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Excerpt from "A subject to love, a determination to speak her truth"

Submitted by Natalie Mc Martinez on September 10, 2021 - 2:23pm
Picture of Maha Alhomoud
Picture of Maha Alhomoud

This is an excerpt of "A subject to love, a determination to speak her truth" by Jenelle Birnbaum published June 11, 2021.Read the full article at

The diagnosis came on her first day of fall quarter. Cancer. Maha Alhomoud, newly arrived from Saudi Arabia had two options: Return home for treatment or stay in Seattle, attend the University of Washington and receive cancer treatment in the states.

Alhomoud’s goal of attending university abroad began when she was 12 years old. She bolstered her admissions chances through summer programs, robotics competitions, independent study programs such as the Saudi Research Science Institute (SRSI) at King Abdullah University for Science and Technology (KAUST), and had a strong educational foundation in STEM, thanks largely to the King Abdulaziz and his Companions Foundation for Giftedness and Creativity, known informally as Mawhiba. She studied English in school from a young age and prepared for a career in STEM, most likely mechanical engineering. Yet participating in Model United Nations piqued her interest in international relations. Throughout these Model UN conferences, she represented Iran, France, South Korea and Bahrain and valued the broad perspective this gave her. She got her first taste of using her voice to drive change through participating in Toastmasters.

This strong foundation in math, science and international relations had Alhomoud considering a double major in engineering and political science when she first came to the UW. But the diagnosis meant she’d be splitting her time between the hospital and class, making it difficult to take any lab classes. Even so, she continued preparing for a possible career in both fields, taking math and political science courses.

She received treatment in Seattle throughout her freshman year. Her dad, who initially came just to help her move, stayed for the next 12 months to care for her. That year consisted of eight months of an intensive chemotherapy regimen, additional medications, hair loss, chronic pain and weakness, plus additional conditions — all while going through her first year of college.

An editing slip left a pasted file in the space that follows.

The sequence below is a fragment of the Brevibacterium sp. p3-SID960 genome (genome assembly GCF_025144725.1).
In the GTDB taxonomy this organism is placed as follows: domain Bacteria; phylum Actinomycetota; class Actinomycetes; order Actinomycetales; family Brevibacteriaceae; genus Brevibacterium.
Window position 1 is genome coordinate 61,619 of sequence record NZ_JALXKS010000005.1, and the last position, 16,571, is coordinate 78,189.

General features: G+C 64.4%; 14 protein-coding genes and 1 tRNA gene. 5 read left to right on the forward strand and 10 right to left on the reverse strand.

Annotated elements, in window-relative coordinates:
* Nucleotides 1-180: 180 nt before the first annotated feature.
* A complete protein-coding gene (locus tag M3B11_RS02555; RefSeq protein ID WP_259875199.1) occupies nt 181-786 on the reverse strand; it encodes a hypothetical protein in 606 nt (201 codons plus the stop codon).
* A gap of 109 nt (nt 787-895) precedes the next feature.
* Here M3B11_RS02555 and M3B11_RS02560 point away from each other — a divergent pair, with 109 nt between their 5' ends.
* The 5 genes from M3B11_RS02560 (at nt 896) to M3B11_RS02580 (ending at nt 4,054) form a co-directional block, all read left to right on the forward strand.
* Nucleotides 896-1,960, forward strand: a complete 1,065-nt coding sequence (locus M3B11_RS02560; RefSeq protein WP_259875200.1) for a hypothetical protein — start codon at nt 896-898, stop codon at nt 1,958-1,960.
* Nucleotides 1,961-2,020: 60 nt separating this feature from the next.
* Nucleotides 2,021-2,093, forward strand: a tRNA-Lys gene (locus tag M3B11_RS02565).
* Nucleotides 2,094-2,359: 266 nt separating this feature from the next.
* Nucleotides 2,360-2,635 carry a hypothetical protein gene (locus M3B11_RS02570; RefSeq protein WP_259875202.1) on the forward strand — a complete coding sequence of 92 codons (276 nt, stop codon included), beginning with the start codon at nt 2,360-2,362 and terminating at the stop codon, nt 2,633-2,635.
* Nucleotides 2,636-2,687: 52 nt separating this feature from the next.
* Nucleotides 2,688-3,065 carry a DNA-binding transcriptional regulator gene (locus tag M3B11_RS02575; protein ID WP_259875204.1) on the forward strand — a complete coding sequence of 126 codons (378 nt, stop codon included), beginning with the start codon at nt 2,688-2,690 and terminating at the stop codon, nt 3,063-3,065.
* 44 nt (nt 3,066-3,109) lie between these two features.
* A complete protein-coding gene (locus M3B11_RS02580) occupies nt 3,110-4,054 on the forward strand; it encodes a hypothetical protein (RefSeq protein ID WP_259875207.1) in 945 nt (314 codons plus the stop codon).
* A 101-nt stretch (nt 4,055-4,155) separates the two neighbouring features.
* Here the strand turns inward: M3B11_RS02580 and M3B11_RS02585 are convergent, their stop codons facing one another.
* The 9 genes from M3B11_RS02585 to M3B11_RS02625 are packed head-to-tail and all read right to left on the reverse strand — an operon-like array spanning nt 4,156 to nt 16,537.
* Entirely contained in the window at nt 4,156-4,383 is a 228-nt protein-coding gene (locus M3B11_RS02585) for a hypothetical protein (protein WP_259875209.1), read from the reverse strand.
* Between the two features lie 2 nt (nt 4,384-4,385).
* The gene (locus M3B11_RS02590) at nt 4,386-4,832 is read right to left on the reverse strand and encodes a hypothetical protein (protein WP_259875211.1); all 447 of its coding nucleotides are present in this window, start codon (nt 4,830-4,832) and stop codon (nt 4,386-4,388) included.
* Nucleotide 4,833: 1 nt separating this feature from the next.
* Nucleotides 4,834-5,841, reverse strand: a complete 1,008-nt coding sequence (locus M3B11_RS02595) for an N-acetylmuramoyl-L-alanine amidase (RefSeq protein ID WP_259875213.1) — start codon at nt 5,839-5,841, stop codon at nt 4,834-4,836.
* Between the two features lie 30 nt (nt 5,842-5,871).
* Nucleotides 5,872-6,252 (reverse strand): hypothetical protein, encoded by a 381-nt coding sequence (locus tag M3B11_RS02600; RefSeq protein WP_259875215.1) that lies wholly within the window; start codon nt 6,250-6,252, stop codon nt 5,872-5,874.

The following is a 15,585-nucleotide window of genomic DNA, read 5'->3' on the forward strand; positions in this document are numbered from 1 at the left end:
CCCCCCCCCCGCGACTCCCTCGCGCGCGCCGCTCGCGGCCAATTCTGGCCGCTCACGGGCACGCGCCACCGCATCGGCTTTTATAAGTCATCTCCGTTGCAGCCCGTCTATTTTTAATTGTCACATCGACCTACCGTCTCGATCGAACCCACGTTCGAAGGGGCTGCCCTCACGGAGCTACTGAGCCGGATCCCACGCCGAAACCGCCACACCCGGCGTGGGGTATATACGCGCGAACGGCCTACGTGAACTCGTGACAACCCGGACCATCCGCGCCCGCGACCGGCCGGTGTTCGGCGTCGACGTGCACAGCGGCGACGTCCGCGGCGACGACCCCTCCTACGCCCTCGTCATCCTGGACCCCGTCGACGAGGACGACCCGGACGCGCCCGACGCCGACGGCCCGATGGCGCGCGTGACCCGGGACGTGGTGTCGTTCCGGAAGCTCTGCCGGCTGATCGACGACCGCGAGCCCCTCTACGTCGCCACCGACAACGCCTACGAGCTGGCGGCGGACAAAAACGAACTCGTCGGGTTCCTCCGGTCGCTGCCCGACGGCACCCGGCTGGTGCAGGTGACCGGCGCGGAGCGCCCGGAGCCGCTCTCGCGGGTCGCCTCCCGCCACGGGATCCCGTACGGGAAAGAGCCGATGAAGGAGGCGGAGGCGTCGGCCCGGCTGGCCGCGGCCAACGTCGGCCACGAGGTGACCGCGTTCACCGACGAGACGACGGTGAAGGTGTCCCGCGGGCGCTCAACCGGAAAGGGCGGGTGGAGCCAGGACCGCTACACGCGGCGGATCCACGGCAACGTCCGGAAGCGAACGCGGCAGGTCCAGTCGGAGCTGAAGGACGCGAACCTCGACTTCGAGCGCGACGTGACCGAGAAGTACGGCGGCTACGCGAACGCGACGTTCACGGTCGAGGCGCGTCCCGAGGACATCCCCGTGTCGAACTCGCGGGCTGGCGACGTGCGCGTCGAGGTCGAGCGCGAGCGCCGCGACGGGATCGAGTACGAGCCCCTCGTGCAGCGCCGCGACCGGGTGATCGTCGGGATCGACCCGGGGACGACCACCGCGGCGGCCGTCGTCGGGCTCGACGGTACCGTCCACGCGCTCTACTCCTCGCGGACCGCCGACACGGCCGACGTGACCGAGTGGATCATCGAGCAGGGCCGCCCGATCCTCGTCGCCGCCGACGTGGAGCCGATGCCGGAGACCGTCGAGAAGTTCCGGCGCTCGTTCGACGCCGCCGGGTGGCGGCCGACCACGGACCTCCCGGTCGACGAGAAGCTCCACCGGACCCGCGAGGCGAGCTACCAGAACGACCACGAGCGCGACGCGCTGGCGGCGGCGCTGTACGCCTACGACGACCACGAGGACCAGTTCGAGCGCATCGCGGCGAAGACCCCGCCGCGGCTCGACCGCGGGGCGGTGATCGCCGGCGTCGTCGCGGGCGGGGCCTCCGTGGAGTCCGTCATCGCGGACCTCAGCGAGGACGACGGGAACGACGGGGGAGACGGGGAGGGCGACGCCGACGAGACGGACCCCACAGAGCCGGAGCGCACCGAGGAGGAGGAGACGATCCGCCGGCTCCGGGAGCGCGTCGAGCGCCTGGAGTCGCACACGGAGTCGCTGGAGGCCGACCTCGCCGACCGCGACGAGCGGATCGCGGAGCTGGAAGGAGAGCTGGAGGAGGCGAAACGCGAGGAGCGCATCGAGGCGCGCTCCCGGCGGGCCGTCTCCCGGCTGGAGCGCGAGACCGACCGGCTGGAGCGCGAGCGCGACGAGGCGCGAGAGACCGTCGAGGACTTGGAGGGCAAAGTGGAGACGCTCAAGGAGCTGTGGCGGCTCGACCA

“I was constantly studying at the hospital listening to my lectures that were recorded specially for me, and immersed in my studies,” recalls Alhomoud. “In a way, it was a distraction from my illness and in studying political science, I had found subjects that I truly loved and enjoyed studying, even throughout the most traumatic experience of my life.”

Finally, good news: The cancer went into remission and the treatments were complete.

Throughout her sophomore year, Alhomoud debated majoring in engineering — the more straightforward career path — or political science. “I’ve had people tell me that there wouldn’t be many opportunities for women in political science in Saudi Arabia,” explains Alhomoud. “But, through my diagnosis and my own experiences, I realized that for me, the most important thing was to speak my truth and pursue my passions. Going from there, I decided that regardless of the obstacles that I would face as a woman, I would still pursue political science. And, today in Saudi Arabia, there are continuously new and exciting opportunities for Saudi women to participate in policymaking and politics.”

Political science and international student advocacy work become the new hallmarks of Alhomoud’s Husky experience.

Read the full article at